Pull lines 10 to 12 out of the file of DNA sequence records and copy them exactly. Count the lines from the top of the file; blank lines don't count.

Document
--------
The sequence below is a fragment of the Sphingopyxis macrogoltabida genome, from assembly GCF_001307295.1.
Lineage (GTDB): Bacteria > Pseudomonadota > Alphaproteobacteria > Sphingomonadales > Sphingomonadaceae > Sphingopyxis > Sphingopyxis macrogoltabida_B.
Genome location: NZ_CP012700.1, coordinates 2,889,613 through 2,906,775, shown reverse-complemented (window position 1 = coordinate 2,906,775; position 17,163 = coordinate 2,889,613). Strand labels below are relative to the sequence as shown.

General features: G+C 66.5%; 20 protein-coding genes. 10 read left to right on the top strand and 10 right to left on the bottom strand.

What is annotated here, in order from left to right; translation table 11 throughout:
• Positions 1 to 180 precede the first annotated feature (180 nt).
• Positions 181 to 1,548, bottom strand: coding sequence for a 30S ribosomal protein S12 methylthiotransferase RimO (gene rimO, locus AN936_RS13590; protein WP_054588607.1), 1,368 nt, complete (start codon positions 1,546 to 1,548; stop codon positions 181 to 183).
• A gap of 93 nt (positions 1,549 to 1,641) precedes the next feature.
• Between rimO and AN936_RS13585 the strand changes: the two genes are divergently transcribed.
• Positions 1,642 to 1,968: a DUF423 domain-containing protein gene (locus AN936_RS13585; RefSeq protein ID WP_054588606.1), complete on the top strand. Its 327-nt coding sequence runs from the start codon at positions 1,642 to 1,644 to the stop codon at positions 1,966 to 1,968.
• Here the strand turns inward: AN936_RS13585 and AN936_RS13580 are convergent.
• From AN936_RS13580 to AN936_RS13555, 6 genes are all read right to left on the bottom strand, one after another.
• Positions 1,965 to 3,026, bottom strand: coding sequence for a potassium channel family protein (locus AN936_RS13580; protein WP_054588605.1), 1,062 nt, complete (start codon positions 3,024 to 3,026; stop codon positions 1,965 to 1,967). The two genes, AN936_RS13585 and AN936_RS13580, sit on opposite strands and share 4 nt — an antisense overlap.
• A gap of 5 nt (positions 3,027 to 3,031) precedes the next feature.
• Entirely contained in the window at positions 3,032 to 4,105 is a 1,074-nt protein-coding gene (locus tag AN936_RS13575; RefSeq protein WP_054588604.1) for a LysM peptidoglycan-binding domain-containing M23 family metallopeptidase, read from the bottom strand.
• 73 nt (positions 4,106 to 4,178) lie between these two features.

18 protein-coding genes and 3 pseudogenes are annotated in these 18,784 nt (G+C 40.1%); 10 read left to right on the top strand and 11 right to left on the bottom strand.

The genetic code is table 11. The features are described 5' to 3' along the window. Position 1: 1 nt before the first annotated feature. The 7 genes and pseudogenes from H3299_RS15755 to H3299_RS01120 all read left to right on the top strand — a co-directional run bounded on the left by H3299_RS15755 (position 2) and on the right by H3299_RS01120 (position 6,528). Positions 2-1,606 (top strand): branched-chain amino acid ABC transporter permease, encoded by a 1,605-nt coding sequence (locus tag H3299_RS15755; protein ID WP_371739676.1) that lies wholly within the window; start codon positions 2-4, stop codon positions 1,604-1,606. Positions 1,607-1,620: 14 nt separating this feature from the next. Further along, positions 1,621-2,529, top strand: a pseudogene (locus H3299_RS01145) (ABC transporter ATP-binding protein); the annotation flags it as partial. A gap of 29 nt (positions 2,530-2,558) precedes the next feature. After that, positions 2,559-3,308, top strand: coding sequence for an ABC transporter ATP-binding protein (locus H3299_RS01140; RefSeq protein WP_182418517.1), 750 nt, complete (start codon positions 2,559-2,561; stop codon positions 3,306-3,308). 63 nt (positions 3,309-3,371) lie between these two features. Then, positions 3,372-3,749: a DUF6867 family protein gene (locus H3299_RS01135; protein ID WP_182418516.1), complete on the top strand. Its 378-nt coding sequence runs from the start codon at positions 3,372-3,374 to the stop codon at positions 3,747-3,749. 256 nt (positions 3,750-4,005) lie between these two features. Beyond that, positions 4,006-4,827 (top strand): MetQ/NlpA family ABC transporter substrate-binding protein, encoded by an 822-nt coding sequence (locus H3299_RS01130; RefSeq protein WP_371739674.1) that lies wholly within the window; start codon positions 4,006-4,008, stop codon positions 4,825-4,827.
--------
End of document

• Positions 1,642 to 1,968: a DUF423 domain-containing protein gene (locus AN936_RS13585; RefSeq protein ID WP_054588606.1), complete on the top strand. Its 327-nt coding sequence runs from the start codon at positions 1,642 to 1,644 to the stop codon at positions 1,966 to 1,968.
• Here the strand turns inward: AN936_RS13585 and AN936_RS13580 are convergent.
• From AN936_RS13580 to AN936_RS13555, 6 genes are all read right to left on the bottom strand, one after another.